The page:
Japan strikes back – at the world’s richest horse race

Japanese one-two makes for an emotional Dubai World Cup – but no one should be surprised

BY Neil Clark LAST UPDATED AT 09:25 ON Mon 28 Mar 2011

Even the most imaginative Hollywood scriptwriter would have struggled to come up with the story which unfolded at Meydan Racecourse in Dubai this weekend.

Just over two weeks on from the earthquake and tsunami which devastated Japan and have left around 20,000 people either dead or missing, two Japanese horses - with their jockeys wearing black armbands to honour the dead - finished first and second in the world's richest horse-race, the $10m Dubai World Cup.

"I was hoping this horse would provide a victory for the Japanese people after the tragedy of the tsunami and it's unbelievable we've done it," said an ecstatic Mirco Demuro, the jockey of the World Cup winner Victoire Pisa.

Manami Ichikawa, daughter of the winning owner Yoshimi Ichikawa, was described by Racing Post reporter Graham Dench as being "practically hysterical" as she watched her father's horse - sent off as a 12-1 chance - lead in another Japanese horse, the 40-1 shot Transcend, both of them trouncing the Henry Cecil-owned favourite Twice Over. This day is for Japan and for all of the Japanese people. It's a dream - the number one thing. It's unbelievable."

Victoire Pisa, whose connections have won almost £4m, was the first Japanese horse ever to win the Dubai World Cup. But although a Japanese one-two in the world's most valuable race will surprise many, the country has been making major advances in international horse-racing for a number of years.

The rise of Japanese racing can be traced to the early 1970s, when Teruya Yoshida purchased, at a cost of $100,000, a Canadian thoroughbred called Northern Taste, for his father, owner/breeder Zenya Toshida.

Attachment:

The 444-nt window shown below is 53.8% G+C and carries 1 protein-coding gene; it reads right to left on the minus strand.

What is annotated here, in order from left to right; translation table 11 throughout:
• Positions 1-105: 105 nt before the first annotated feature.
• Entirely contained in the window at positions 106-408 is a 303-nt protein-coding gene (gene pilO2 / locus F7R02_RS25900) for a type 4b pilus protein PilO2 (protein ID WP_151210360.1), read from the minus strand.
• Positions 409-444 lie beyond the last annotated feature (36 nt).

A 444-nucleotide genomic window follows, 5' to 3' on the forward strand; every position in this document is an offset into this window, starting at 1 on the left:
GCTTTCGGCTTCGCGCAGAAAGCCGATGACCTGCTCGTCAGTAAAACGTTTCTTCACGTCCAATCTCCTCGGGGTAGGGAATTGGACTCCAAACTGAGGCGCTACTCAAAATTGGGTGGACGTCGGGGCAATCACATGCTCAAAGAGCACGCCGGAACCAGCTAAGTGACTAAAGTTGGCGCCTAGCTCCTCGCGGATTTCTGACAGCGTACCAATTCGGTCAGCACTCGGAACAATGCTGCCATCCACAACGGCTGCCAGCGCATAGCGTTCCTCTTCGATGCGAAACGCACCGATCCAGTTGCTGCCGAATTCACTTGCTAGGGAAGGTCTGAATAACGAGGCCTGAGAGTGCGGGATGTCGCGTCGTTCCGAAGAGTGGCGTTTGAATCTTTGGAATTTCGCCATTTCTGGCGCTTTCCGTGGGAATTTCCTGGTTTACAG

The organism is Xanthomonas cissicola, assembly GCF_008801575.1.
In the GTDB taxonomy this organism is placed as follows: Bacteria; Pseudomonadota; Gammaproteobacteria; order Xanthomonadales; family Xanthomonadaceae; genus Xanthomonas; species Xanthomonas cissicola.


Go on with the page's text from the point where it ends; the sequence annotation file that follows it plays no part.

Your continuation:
Northern Taste was a son of Northern Dancer, described as "arguably the greatest stallion of the last century". He won a Group 1 race in France in 1974, but it was his remarkable success as a stallion for which he will  be remembered. He sired an incredible 1,754 winners - more than any other Japanese stallion in history. His success at stud enabled the Yoshida family to purchase more high quality bloodstock for Japan.

In the late 1980s, they paid $4m for the Arc de Triomphe winner Tony Bin. A decade later Zenya Yoshida took American classic winner Sunday Silence to Japan. The horse proved a phenomenal success - siring Agnes World, Stay Gold, Deep Impact and Neo-Universe - sire of Saturday’s hero Victoire Pisa - among others.

Japanese horses - as Saturday showed - are able to compete with and beat the very best in the world.

Domestically, horse-racing in Japan is hugely popular, with around 100,000 people attending the running of the country's top race, the Japan Cup, and leading jockeys enjoying film star status.

The Japanese love a punt, too, betting more on horses than any other country in the world. A report found that in 2008 just under £14bn was wagered on horse races in Japan - that's almost £2bn more than in Britain, second on the list.

But what of the long term future of the sport in Japan, in the light of this month's natural devastation, whose economic cost has been calculated at between $122bn and $235bn by the World Bank?

Although Prime Minister Naota Kan has said that the country is facing its "most severe crisis" since World War Two, analysts are now saying that the world's third biggest economy will return to growth in the third quarter.

Seeing the resilience of the Japanese economy, and the quality of bloodstock the country has accumulated over the past decades, it's a good bet that Saturday's historic - and highly emotional - Japanese success in the Dubai World Cup will not be the last. ·